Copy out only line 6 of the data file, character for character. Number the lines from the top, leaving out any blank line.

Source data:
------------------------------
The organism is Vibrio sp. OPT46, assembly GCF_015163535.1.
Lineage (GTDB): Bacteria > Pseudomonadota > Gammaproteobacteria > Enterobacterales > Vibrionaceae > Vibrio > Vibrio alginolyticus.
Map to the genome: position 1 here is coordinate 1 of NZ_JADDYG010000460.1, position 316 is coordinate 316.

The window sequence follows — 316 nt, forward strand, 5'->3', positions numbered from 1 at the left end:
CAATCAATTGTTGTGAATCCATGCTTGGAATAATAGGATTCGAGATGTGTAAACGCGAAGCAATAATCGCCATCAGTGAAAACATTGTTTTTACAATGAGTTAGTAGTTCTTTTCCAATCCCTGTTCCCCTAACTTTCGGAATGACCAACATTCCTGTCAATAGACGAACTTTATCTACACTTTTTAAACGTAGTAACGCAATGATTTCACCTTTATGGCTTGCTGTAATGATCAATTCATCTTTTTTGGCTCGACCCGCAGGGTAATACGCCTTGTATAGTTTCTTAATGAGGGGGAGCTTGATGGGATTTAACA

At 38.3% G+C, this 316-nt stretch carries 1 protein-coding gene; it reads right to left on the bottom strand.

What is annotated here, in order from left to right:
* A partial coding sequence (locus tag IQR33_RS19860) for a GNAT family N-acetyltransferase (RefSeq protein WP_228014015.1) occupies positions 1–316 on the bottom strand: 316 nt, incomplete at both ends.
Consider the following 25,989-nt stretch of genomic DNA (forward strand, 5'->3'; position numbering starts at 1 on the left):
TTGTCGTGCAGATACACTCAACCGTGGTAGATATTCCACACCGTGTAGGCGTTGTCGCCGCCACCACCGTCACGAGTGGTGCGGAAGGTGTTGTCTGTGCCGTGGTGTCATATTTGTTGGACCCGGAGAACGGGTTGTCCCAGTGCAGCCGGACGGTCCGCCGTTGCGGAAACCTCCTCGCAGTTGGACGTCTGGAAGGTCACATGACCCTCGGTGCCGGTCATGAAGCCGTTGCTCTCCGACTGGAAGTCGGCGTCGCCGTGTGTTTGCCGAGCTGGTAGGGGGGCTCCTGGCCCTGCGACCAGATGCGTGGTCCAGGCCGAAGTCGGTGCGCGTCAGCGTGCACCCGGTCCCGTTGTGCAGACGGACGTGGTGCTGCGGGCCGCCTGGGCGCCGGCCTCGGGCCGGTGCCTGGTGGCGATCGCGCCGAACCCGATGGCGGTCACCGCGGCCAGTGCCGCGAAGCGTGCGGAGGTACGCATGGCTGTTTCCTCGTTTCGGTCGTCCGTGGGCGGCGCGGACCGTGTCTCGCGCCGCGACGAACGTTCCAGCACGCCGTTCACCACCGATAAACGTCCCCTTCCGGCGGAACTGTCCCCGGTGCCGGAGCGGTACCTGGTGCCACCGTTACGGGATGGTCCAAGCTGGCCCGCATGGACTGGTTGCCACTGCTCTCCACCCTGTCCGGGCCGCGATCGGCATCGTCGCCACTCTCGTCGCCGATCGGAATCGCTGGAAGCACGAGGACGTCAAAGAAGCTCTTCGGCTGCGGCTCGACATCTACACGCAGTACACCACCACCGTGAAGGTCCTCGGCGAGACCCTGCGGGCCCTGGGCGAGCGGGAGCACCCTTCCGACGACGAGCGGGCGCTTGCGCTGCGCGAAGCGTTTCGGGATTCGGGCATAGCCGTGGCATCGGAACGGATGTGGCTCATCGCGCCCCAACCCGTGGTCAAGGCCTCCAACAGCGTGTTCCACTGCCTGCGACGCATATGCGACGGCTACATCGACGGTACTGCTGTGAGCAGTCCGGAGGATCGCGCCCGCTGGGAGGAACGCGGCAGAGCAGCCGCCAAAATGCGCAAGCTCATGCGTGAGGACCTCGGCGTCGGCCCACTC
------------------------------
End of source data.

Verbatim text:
At 38.3% G+C, this 316-nt stretch carries 1 protein-coding gene; it reads right to left on the bottom strand.